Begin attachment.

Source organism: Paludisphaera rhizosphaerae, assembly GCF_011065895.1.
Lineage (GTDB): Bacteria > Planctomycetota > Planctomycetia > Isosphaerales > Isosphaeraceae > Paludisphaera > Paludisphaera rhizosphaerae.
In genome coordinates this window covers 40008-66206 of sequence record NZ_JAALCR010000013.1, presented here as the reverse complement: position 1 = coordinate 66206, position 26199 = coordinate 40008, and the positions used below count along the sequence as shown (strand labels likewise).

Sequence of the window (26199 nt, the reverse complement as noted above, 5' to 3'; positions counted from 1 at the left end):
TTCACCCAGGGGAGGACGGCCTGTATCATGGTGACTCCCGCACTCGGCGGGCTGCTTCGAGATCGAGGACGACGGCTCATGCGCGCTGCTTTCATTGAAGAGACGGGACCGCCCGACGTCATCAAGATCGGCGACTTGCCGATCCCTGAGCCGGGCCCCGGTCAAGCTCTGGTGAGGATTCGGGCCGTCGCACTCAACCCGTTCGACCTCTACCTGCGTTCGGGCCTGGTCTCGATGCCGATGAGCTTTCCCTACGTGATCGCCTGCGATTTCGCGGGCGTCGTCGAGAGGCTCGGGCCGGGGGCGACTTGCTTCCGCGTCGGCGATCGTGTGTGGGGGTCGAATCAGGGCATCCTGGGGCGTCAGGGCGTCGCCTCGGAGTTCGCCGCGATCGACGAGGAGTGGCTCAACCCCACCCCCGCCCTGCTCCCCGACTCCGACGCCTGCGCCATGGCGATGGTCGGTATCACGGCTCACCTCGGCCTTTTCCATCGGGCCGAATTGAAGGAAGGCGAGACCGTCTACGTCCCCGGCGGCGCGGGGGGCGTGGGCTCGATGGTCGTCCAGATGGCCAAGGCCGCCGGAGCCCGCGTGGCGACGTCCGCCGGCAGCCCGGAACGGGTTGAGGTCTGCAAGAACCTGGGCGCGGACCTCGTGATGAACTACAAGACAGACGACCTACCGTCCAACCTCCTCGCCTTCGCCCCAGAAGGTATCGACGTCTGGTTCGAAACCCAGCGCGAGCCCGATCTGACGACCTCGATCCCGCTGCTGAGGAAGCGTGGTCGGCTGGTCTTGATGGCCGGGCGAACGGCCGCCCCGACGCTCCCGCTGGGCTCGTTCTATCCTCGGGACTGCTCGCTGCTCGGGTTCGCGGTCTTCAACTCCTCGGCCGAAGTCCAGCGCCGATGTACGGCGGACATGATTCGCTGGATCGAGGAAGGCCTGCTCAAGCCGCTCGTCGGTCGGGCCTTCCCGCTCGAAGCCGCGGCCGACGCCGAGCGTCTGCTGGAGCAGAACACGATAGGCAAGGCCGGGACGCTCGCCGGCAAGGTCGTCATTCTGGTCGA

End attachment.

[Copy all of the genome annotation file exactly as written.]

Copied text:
Source organism: Paludisphaera rhizosphaerae, assembly GCF_011065895.1.
Lineage (GTDB): Bacteria > Planctomycetota > Planctomycetia > Isosphaerales > Isosphaeraceae > Paludisphaera > Paludisphaera rhizosphaerae.
In genome coordinates this window covers 40008-66206 of sequence record NZ_JAALCR010000013.1, presented here as the reverse complement: position 1 = coordinate 66206, position 26199 = coordinate 40008, and the positions used below count along the sequence as shown (strand labels likewise).

Sequence of the window (26199 nt, the reverse complement as noted above, 5' to 3'; positions counted from 1 at the left end):
TTCACCCAGGGGAGGACGGCCTGTATCATGGTGACTCCCGCACTCGGCGGGCTGCTTCGAGATCGAGGACGACGGCTCATGCGCGCTGCTTTCATTGAAGAGACGGGACCGCCCGACGTCATCAAGATCGGCGACTTGCCGATCCCTGAGCCGGGCCCCGGTCAAGCTCTGGTGAGGATTCGGGCCGTCGCACTCAACCCGTTCGACCTCTACCTGCGTTCGGGCCTGGTCTCGATGCCGATGAGCTTTCCCTACGTGATCGCCTGCGATTTCGCGGGCGTCGTCGAGAGGCTCGGGCCGGGGGCGACTTGCTTCCGCGTCGGCGATCGTGTGTGGGGGTCGAATCAGGGCATCCTGGGGCGTCAGGGCGTCGCCTCGGAGTTCGCCGCGATCGACGAGGAGTGGCTCAACCCCACCCCCGCCCTGCTCCCCGACTCCGACGCCTGCGCCATGGCGATGGTCGGTATCACGGCTCACCTCGGCCTTTTCCATCGGGCCGAATTGAAGGAAGGCGAGACCGTCTACGTCCCCGGCGGCGCGGGGGGCGTGGGCTCGATGGTCGTCCAGATGGCCAAGGCCGCCGGAGCCCGCGTGGCGACGTCCGCCGGCAGCCCGGAACGGGTTGAGGTCTGCAAGAACCTGGGCGCGGACCTCGTGATGAACTACAAGACAGACGACCTACCGTCCAACCTCCTCGCCTTCGCCCCAGAAGGTATCGACGTCTGGTTCGAAACCCAGCGCGAGCCCGATCTGACGACCTCGATCCCGCTGCTGAGGAAGCGTGGTCGGCTGGTCTTGATGGCCGGGCGAACGGCCGCCCCGACGCTCCCGCTGGGCTCGTTCTATCCTCGGGACTGCTCGCTGCTCGGGTTCGCGGTCTTCAACTCCTCGGCCGAAGTCCAGCGCCGATGTACGGCGGACATGATTCGCTGGATCGAGGAAGGCCTGCTCAAGCCGCTCGTCGGTCGGGCCTTCCCGCTCGAAGCCGCGGCCGACGCCGAGCGTCTGCTGGAGCAGAACACGATAGGCAAGGCCGGGACGCTCGCCGGCAAGGTCGTCATTCTGGTCGA